As an added bonus, if made with legs and thighs, this recipe will help you stick to your budget. However, the flavours give it a decadent, yet comfy feel.  It smelled so good coming out of the oven that I forgot to photograph the completed dish BEFORE we ate most of it. Hopefully, you will forgive me for this and get to cooking my new favourite dish!!  Enjoy….

Garlic Broiled Chicken 

6 chicken thighs or chicken parts

1 onion, roughly diced

A handful or two of cherry tomatoes

3 tablespoons butter and a dollop of olive oil

3 tablespoons soy sauce

3 tablespoons minced or crushed garlic

1 tablespoon dried parsley + more for sprinkling

1/4 teaspoon black pepper

Pre-heat the oven broiler. Layer onions and tomatoes in an oiled baking dish.  Place butter, oil, garlic, parsley, pepper and soy sauce in a saucepan. Heat on medium until melted.

Toss the chicken in this sauce before placing into the baking dish.

Broil the chicken for 20 minutes, or until the juices run clear.  Turn the chicken pieces once or twice during the cooking process to re-coat with the butter-garlic mixture and ensure the skin gets crisp.  Sprinkle with parsley before serving.

This is absolutely delicious served with couscous and roasted butternut squash.  DOWNLOAD the recipe card HERE.

How to Make Potatoes Exciting…

Digging in the dirt is always immensely satisfying.  But add a few hidden potato surprises, and it gets downright fascinating!

This year, Phoebe and I decided to recycle our old recycling bins by turning them into potato-growing tubs.  (How’s that for being green?) Our garden isn’t big, but the tubs did the trick!

We had gorgeous potato plants all summer and now have a whole mess of potatoes to see us through the winter.  Well, OK…I’ve got to be completely honest.  We probably have enough for the next few weeks.

No, the yield doesn’t justify the effort. But the fun of the experience sure does!

Even Harry, the dog, wanted to help.  (Check out her hand pushing him away!)  I wasn’t allowed to harvest one potato.  Phoebe just had to do it all.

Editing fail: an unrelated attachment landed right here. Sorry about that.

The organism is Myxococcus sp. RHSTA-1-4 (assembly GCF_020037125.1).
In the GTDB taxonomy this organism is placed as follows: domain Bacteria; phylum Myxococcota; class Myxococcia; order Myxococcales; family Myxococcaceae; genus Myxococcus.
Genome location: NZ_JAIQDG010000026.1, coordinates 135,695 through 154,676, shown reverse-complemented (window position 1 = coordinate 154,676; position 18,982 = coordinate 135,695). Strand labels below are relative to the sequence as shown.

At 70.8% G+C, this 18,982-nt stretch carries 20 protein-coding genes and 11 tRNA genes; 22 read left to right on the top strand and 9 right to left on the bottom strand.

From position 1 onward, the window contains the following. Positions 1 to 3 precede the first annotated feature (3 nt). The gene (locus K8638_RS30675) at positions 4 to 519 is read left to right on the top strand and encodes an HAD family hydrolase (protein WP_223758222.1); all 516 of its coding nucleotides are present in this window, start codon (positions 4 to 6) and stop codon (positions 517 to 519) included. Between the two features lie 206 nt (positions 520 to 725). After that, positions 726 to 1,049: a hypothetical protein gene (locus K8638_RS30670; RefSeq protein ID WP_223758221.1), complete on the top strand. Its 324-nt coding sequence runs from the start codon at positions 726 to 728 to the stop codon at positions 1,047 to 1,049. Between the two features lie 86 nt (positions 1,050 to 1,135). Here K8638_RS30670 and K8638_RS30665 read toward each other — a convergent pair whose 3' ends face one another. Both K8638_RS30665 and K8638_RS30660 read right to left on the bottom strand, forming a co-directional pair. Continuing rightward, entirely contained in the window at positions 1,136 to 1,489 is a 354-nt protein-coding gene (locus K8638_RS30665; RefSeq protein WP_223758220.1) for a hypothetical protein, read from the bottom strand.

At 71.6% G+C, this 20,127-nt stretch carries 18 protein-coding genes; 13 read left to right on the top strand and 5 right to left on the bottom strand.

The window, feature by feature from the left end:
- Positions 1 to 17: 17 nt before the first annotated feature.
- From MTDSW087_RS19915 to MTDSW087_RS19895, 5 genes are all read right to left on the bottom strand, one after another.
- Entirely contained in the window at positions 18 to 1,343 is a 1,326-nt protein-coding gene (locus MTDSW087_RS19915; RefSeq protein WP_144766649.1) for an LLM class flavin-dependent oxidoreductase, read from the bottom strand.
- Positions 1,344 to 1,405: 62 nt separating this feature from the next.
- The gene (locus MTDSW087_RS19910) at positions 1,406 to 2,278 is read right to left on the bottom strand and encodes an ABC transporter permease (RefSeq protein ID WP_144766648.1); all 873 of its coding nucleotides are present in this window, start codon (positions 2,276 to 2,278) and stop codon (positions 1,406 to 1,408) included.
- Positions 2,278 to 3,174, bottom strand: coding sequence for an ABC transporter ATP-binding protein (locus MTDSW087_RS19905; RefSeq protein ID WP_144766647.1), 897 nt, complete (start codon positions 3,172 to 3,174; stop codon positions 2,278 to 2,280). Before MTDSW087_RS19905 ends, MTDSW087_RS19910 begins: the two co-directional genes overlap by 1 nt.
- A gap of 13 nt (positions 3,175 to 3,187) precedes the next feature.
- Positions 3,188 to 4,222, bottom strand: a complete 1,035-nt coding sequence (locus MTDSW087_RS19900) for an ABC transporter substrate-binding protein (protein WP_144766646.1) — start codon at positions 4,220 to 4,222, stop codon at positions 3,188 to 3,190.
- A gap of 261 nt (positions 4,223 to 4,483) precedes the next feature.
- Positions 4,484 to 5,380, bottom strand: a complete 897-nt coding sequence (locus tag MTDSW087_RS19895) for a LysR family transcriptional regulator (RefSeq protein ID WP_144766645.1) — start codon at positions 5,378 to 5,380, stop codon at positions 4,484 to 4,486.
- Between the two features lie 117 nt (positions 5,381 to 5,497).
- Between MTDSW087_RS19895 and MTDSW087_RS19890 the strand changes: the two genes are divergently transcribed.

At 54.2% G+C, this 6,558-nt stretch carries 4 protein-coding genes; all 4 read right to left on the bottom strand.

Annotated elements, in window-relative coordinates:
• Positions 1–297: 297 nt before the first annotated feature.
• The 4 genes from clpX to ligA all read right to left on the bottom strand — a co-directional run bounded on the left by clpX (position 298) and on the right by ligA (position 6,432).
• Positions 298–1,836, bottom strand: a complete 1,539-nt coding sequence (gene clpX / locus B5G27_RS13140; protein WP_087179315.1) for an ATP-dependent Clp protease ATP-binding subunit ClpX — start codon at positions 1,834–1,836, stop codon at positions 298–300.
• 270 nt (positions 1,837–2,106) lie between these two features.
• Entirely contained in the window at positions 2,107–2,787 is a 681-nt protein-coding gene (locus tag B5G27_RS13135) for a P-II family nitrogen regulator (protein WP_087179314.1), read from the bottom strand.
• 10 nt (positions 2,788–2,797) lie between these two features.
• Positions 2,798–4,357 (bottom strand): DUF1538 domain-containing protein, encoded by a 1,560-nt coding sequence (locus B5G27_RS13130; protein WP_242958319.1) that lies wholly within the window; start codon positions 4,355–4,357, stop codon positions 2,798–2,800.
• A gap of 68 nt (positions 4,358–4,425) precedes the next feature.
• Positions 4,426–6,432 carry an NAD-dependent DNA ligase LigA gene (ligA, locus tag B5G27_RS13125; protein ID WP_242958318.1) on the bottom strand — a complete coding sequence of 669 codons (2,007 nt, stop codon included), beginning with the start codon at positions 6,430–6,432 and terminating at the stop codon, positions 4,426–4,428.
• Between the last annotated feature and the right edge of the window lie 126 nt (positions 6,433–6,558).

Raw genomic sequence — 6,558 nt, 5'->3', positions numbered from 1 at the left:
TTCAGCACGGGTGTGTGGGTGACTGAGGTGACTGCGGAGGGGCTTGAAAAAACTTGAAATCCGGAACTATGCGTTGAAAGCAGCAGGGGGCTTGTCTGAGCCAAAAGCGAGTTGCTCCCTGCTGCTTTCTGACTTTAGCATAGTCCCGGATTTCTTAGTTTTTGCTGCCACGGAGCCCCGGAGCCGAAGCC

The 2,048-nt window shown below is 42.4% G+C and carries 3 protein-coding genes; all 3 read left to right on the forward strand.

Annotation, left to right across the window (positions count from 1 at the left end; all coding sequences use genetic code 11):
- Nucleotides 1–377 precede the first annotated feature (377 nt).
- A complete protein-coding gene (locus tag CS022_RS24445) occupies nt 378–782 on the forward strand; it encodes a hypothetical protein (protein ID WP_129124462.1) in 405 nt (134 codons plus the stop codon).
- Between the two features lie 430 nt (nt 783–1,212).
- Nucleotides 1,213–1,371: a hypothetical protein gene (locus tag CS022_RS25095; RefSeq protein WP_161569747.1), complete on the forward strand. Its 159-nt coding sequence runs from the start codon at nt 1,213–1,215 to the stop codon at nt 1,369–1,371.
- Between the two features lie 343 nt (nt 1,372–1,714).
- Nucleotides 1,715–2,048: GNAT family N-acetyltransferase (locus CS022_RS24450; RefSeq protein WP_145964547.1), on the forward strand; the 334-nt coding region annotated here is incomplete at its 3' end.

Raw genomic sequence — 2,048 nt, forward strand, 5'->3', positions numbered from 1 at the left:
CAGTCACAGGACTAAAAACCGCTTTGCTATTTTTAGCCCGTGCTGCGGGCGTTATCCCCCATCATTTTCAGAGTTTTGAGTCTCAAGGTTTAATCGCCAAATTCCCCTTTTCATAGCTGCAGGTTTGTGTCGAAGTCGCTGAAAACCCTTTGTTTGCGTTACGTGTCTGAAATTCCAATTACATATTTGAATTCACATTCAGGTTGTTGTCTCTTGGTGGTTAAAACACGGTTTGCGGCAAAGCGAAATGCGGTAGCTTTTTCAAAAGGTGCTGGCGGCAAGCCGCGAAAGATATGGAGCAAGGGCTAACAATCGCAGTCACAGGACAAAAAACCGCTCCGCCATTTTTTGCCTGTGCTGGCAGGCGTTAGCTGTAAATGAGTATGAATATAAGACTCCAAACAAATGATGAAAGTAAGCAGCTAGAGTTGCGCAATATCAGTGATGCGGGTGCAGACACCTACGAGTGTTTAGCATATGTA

And boy do the potatoes taste great.  Stay tuned for a recipe or two…

Did you plant with your children this summer? What crop worked? What didn’t? What did they love the most??

 

My Homemade Applesauce

When the nights get colder and the leaves start to turn, I begin craving comfort food.  Good, old-fashioned, just-like-mom-used-to-make FOOD.

When a good friend shared a bag of apples from her back garden tree, I knew exactly what to make.

Though applesauce may sound ho-hum, I promise you this stuff is not!  This is simple, quick and is oh-so-yummy eaten on its own warm or cold.  I also love it on my porridge in the morning or with plain yogurt or vanilla ice cream at the end of the day.

I’m sure there are many other ways to serve applesauce.  How would you do it?

Enjoy!

Homemade Applesauce

3-4 pounds of apples, peeled, cored and cut into chunks (Note, I use any apple and often mix types together.)

1 teaspoon cinnamon

Juice and zest of 1 lemon

3 tablespoons brown sugar

1 cup of water

Put all the ingredients into a large pot.  Stir to combine and cover.  Cook over low heat until the apples start to disintegrate (about 30-40 minutes.)

Stir and turn off the heat, but leave covered pot to cool.

If you have mixed the apple varieties, most but not all of the apple chunks will break down. I like leaving my sauce chunky.  Feel free to mash with a potato masher if you prefer a smoother sauce.

This recipe freezes easily.

Click here to download the recipe card.

 

Easy Orange Layer Cake

This is seriously the easiest, quickest, most delicious cake ever.  It gets rave reviews from anyone who has tried it.  The best bit:  it only takes about 15 minutes to make and all you need is a bowl, a measuring jug and a zester. Oh yes, and a wooden spoon.

Download the recipe card HERE.

Come on over to The Inspiration Studio to see how my three-year old turned this into cupcakes.

Courgette & Lemon Cake

Come on over to the Inspiration Studio where I’m sharing this weird-sounding but ABSOLUTELY delicious recipe.  Click HERE to download the recipe card. Bon Appetit!